The Wizard and the Princess is even today not totally without appeal. There is something attractive about its fair-tale whimsy and its sprawling, discordant map. Discounting only ports of the original Adventure, The Wizard and the Princess was easily the largest adventure game yet to appear on a home computer. And then there are of course those pictures, the real heart of the game’s contemporary appeal. Quaintly appealing today, they were a technical tour de force in 1980, a reason to call family, friends, and neighbors over to the little Apple in the corner to just marvel. Owners of early home computers had had precious little immediately impressive to show off on their machines, just lots of blocky monochrome text showing the strangled English of Scott Adams or cryptic numbers and programming statements. Now they had something impressive indeed. Just as every generation considers its music to be rife with timeless classics and the music of the following generations to be worthless trash, every generation of gamers loves to accuse those who follow of being interested only in flashy graphics and sound. Well, guess what… every generation of gamers has always been interested in flashy graphics and sound. It’s just that this one had precious little of it available to them. If they had to find it in a game that has come to seem almost a caricature of obstinate old-school text adventures, so be it.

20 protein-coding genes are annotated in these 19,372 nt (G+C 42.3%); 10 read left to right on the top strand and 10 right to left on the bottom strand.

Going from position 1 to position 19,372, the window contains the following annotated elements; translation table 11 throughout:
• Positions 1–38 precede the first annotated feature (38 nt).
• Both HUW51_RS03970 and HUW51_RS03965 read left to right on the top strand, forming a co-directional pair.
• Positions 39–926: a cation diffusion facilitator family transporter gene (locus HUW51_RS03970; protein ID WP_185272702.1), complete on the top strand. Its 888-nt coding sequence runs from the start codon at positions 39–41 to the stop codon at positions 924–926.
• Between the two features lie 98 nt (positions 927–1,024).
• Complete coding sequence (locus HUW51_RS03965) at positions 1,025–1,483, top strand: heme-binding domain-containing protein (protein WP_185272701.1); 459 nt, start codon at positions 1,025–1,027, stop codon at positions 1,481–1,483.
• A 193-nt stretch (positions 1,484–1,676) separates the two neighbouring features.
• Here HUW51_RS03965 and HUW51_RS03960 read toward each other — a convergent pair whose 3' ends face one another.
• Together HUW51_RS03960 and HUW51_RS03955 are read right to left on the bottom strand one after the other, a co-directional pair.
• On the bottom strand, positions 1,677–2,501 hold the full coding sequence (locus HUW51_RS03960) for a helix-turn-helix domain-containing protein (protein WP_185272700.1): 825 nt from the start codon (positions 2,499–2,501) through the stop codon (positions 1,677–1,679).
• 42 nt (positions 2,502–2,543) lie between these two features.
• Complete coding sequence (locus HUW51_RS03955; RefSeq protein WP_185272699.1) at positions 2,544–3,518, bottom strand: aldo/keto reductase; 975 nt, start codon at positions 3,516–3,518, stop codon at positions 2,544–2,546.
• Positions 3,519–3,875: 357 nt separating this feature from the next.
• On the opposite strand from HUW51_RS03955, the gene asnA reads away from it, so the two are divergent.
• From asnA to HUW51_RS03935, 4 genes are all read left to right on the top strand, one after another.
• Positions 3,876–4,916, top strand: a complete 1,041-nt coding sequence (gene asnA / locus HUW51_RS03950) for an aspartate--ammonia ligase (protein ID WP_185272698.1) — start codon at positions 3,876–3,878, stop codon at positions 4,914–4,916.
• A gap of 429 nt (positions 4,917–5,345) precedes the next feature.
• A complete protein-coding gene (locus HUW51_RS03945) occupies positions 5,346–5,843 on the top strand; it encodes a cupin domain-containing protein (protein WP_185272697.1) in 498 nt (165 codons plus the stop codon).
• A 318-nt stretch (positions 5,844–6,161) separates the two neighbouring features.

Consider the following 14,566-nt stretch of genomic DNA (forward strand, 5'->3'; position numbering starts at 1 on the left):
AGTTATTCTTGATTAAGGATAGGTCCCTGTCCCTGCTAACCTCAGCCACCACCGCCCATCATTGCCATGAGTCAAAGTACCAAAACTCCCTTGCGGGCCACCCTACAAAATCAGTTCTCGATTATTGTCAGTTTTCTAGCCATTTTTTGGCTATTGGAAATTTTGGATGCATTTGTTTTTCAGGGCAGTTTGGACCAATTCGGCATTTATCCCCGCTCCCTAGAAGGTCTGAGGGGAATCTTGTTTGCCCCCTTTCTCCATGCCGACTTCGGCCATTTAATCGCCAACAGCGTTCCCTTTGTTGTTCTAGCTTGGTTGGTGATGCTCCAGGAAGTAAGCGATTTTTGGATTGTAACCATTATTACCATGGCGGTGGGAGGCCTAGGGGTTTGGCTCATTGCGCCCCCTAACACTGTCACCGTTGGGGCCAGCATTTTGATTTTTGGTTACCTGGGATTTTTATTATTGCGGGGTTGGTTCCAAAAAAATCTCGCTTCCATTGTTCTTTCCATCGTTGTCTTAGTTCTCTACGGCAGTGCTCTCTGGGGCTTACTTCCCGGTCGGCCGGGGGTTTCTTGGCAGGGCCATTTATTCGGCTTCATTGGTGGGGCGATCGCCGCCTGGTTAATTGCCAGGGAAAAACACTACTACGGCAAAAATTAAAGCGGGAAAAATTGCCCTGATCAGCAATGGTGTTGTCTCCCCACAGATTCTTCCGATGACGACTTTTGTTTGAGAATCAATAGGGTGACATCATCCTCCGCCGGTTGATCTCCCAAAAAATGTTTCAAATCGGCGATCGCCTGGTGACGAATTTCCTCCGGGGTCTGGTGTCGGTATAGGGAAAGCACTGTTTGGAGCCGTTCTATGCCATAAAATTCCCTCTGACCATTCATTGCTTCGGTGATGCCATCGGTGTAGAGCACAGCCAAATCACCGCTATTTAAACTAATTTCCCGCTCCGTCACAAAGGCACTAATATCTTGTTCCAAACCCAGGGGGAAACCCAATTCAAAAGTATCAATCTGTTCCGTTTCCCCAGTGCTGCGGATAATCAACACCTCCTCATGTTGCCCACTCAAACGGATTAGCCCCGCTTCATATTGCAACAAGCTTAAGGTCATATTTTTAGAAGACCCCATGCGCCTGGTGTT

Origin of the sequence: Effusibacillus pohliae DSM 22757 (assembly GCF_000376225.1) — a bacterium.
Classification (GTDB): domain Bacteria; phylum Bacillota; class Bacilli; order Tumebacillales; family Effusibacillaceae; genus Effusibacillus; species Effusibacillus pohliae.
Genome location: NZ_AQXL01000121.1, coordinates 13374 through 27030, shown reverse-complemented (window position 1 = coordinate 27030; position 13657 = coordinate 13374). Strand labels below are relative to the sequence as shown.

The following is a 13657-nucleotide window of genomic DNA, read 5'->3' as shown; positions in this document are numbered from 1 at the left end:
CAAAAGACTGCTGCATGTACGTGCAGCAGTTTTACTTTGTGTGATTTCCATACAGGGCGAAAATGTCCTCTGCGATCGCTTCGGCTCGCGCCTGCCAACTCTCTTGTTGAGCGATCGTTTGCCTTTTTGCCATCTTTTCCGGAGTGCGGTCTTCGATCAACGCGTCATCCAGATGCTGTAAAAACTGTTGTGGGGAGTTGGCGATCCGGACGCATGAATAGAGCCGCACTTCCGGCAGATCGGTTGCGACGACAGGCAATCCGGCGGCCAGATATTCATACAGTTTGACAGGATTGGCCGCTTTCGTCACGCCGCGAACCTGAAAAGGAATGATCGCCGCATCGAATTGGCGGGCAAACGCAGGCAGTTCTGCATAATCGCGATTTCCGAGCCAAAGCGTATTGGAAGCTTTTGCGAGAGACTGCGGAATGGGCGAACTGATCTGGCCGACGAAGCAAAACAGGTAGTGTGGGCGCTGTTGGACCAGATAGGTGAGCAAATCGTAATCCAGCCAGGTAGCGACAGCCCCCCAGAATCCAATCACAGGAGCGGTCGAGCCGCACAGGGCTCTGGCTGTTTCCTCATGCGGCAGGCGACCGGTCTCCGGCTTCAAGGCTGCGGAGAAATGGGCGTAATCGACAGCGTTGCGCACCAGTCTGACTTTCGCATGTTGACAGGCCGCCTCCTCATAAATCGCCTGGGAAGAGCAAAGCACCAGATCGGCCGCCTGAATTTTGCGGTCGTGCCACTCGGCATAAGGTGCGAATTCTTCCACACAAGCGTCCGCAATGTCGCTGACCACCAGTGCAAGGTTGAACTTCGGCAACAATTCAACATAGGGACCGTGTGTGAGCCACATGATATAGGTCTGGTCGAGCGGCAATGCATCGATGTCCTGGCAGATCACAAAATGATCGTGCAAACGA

That said, there were gamers who reveled in the difficulty of games like The Wizard and the Princess. Some not only accepted balky two-word parsers but considered them part of the fun. In their view, solving a puzzle was a two-step process: figuring out the solution, and figuring out how to tell the computer about it. There was often an odd sort of machismo swirling around in these circles, as gamers who complain about obtuse gameplay were labelled as “not real adventurers.” To what extent this hardcore was rationalizing as a way of accepting the games they were stuck with anyway and to what extent they really, honestly liked guessing the verb and trying literally everything everywhere I’ll leave to you to decide. So much of gaming in this era was still in an aspirational phase, asking players to imagine that the primitive bundle of frustrations they were playing then was already the immersive interactive story everyone could see out there on the horizon, somewhere off in the future. Perhaps that begins to explain the curious sanguinity of everyone during the adventure game’s heyday, manifested in the refusal — still present in the nostalgic even today — to ever cry foul. But then the computer press was not terribly critical of any software, being bound up with the publishers as they were in a web of mutual self-interest. I know that as a kid who loved adventure games — or at least the idea of them — during the 1980s, I was frequently infuriated by the reality. I don’t think I was alone.